• Crystallized ("sagging") honey - is formed naturally from liquid honey. Honey from dandelion flowers "sits" most quickly (from about 2-3 days to 1 week), forbs (depending on the honey plants from which it was collected) "sits" two to three months after pumping out of the honeycombs. Precipitated honey does not lose its properties as a result of crystallization. Coarse-grained, fine-grained and fat-like cages are distinguished in dried honey depending on the size of the crystals. In coarse-grained honey, intergrowths of sugar crystals are more than 0.5 mm in diameter, in fine-grained honey - less than 0.5 mm, but are still visible to the naked eye. Sometimes crystallized honey has crystals so small that the mass of honey seems to be homogeneous, greasy.

Types of honey by color, transparency, taste and smell

By color, honey is divided into light and dark with numerous transitional shades from white to reddish-brown. The color of honey depends on the plants from which honey is obtained from nectar: ​​relatively light types of honey are obtained from inflorescences of linden, sunflower, acacia, relatively dark - from buckwheat, milkweed.

The transparency of liquid honey depends primarily on the amount trapped in honey when pumping out the bee bread. Honey may become cloudy as a result of the process of crystallization that has begun.

Natural honey, as a rule, has a sweet taste. A sharp sour taste is inherent only in spoiled, fermented honey. The aroma (smell) of honey is determined by the characteristics of a particular plant. Honey collected by bees from one particular plant usually has its own characteristic taste and aroma. With a known experiment, for example, buckwheat honey can be accurately determined. The aroma has a peculiar aroma of honey, linden, butyakovy collected from sunflower flowers. The aroma of mixed honey is extremely diverse and often makes it impossible to determine its origin.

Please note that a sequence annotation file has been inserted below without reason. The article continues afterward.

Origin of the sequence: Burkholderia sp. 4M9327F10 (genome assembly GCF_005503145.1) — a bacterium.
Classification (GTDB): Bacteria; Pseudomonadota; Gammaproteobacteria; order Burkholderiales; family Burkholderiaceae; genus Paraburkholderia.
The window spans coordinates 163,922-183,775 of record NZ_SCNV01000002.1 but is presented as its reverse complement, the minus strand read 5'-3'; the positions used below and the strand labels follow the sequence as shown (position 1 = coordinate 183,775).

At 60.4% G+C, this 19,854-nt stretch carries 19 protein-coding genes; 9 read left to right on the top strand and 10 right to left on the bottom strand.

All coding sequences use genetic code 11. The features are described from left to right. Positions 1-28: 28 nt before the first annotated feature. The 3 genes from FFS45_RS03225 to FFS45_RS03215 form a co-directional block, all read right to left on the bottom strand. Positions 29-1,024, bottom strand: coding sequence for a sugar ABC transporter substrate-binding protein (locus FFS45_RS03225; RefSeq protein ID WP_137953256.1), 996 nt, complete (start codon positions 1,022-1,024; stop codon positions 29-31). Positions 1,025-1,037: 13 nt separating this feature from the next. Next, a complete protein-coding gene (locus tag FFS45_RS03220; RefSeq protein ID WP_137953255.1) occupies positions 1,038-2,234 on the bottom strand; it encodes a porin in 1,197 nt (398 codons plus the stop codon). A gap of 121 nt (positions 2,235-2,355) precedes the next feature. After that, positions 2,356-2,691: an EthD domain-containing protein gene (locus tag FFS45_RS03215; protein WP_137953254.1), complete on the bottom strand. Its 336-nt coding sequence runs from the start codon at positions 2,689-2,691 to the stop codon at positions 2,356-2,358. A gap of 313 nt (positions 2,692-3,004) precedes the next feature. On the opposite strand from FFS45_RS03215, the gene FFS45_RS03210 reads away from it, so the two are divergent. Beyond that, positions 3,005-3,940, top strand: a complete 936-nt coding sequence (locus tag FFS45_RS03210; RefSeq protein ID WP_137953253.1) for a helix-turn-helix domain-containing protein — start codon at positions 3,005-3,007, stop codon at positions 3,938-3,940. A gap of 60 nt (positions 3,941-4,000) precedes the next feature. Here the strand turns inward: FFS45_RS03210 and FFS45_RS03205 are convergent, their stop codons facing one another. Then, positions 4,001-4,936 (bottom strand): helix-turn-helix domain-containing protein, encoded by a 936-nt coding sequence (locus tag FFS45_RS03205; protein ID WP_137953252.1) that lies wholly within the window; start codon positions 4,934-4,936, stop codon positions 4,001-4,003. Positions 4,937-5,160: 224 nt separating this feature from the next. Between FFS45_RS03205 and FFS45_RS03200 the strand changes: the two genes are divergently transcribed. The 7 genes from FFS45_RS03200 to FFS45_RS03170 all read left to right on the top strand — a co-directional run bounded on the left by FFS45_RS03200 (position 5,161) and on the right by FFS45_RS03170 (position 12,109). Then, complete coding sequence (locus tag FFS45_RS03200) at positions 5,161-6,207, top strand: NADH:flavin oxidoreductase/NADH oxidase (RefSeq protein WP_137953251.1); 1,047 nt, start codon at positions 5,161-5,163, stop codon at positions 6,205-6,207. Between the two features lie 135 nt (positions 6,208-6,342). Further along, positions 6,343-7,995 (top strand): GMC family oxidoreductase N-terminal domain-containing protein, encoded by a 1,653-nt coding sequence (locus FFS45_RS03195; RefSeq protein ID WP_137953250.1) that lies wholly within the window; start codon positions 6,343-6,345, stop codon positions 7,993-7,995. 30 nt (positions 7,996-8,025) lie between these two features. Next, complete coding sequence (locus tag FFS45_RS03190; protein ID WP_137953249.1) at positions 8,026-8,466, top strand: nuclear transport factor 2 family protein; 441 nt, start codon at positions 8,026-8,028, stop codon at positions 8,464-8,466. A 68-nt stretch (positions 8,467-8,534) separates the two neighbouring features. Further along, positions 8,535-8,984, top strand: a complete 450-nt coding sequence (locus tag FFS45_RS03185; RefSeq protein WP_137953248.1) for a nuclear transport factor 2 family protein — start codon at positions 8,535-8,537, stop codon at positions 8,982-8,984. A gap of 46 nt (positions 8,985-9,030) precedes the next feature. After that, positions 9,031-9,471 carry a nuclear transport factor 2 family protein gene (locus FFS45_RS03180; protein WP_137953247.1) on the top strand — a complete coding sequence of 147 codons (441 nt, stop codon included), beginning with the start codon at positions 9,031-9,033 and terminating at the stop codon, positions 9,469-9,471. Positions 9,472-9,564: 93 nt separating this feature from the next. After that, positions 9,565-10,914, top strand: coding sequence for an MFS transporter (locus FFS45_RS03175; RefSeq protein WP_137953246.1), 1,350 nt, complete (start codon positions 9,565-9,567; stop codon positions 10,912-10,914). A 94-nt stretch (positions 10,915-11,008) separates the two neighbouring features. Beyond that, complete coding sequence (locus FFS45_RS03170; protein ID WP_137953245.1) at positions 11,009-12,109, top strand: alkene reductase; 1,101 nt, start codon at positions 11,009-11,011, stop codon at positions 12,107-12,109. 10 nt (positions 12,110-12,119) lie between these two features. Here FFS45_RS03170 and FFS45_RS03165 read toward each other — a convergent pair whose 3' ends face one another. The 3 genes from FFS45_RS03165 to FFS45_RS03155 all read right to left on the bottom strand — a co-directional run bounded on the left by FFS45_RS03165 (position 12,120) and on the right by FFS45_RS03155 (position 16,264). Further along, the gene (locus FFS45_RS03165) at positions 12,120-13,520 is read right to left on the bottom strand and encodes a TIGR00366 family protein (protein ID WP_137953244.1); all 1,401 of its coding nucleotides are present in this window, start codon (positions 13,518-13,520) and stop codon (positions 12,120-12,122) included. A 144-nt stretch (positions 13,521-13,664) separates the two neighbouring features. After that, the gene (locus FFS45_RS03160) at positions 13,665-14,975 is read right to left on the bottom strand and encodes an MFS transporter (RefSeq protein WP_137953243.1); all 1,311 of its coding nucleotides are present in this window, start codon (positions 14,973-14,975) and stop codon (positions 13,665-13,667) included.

To obtain the desired color and aroma, different types of honey can be mixed.

The composition and quality of honey

The main components of honey:

  • Fructose: 38.0%
  • Glucose: 31.0%
  • Sucrose: 1.0%
  • Water: 13.0-20.0%
  • Other sugars: 9.0% (maltose, melicitosis, etc.)
  • Ash: 0.17%
  • Other: 3.38%

There are several directions for assessing the quality of honey and products, which are called "honey." The basis for quality assessment are the standards (national and international):

  • GOST 19792-2001 on natural honey (from January 1, 2013 instead of GOST 19792-2001 GOST R 54644-2011 “Natural honey. Technical conditions” was put into effect).
  • An important indicator is the diastase number , which is regulated for each region, territory, republic ("Rules of veterinary sanitary examination of honey", 1978).

In the United States, honey is judged by a number of characteristics, such as water content, taste and aroma, lack of impurities and transparency. Honey is also classified by color, although color is not a criterion in the grading scale.

Grade Water content Taste and Aroma Lack of impurity Transparency
A <18.6% Good - it has a good, pleasant taste and aroma, mostly floral, there are no caramelization, the smell of smoke, fermentation, chemical and other causes of smell. Virtually no impurities affecting the appearance or nutritional properties. Transparent - may contain air bubbles, traces of pollen and other fine particles that do not affect the appearance.
B <18.6% Good enough - practically no caramelization, odorless smoke, fermentation. Minor - slightly affect the appearance and taste. Almost transparent - may contain air bubbles, pollen and other fine particles that do not affect the appearance.
C <20.0% Good enough - practically no caramelization, odorless smoke, fermentation. Minor - slightly affect the appearance and taste. Almost transparent - may contain air bubbles, pollen and other fine particles that do not affect the appearance.
Substandard > 20.0% substandard substandard substandard

Via & wiki

On this topic: